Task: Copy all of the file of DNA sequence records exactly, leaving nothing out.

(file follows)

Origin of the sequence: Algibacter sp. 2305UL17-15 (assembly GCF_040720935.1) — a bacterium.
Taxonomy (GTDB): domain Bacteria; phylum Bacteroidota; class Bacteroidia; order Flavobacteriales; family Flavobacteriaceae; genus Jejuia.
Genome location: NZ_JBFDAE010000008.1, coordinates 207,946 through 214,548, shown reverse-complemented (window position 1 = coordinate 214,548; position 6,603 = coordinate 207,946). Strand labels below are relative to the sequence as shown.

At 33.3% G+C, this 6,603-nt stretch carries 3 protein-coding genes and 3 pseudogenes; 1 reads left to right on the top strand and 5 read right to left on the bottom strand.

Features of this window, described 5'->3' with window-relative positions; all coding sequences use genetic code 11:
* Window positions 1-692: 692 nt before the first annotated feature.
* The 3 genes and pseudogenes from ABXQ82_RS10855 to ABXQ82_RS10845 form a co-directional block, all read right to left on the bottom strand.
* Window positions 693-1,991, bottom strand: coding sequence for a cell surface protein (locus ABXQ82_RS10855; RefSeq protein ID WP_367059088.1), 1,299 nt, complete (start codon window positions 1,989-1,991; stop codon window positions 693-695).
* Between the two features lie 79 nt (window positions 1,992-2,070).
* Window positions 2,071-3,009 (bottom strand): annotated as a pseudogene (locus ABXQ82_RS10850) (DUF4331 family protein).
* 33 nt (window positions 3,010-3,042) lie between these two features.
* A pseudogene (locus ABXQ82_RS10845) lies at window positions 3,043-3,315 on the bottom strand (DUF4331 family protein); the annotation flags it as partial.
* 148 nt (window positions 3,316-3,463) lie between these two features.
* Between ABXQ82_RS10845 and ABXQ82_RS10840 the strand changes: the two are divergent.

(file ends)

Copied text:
Origin of the sequence: Algibacter sp. 2305UL17-15 (assembly GCF_040720935.1) — a bacterium.
Taxonomy (GTDB): domain Bacteria; phylum Bacteroidota; class Bacteroidia; order Flavobacteriales; family Flavobacteriaceae; genus Jejuia.
Genome location: NZ_JBFDAE010000008.1, coordinates 207,946 through 214,548, shown reverse-complemented (window position 1 = coordinate 214,548; position 6,603 = coordinate 207,946). Strand labels below are relative to the sequence as shown.

At 33.3% G+C, this 6,603-nt stretch carries 3 protein-coding genes and 3 pseudogenes; 1 reads left to right on the top strand and 5 read right to left on the bottom strand.

Features of this window, described 5'->3' with window-relative positions; all coding sequences use genetic code 11:
* Window positions 1-692: 692 nt before the first annotated feature.
* The 3 genes and pseudogenes from ABXQ82_RS10855 to ABXQ82_RS10845 form a co-directional block, all read right to left on the bottom strand.
* Window positions 693-1,991, bottom strand: coding sequence for a cell surface protein (locus ABXQ82_RS10855; RefSeq protein ID WP_367059088.1), 1,299 nt, complete (start codon window positions 1,989-1,991; stop codon window positions 693-695).
* Between the two features lie 79 nt (window positions 1,992-2,070).
* Window positions 2,071-3,009 (bottom strand): annotated as a pseudogene (locus ABXQ82_RS10850) (DUF4331 family protein).
* 33 nt (window positions 3,010-3,042) lie between these two features.
* A pseudogene (locus ABXQ82_RS10845) lies at window positions 3,043-3,315 on the bottom strand (DUF4331 family protein); the annotation flags it as partial.
* 148 nt (window positions 3,316-3,463) lie between these two features.
* Between ABXQ82_RS10845 and ABXQ82_RS10840 the strand changes: the two are divergent.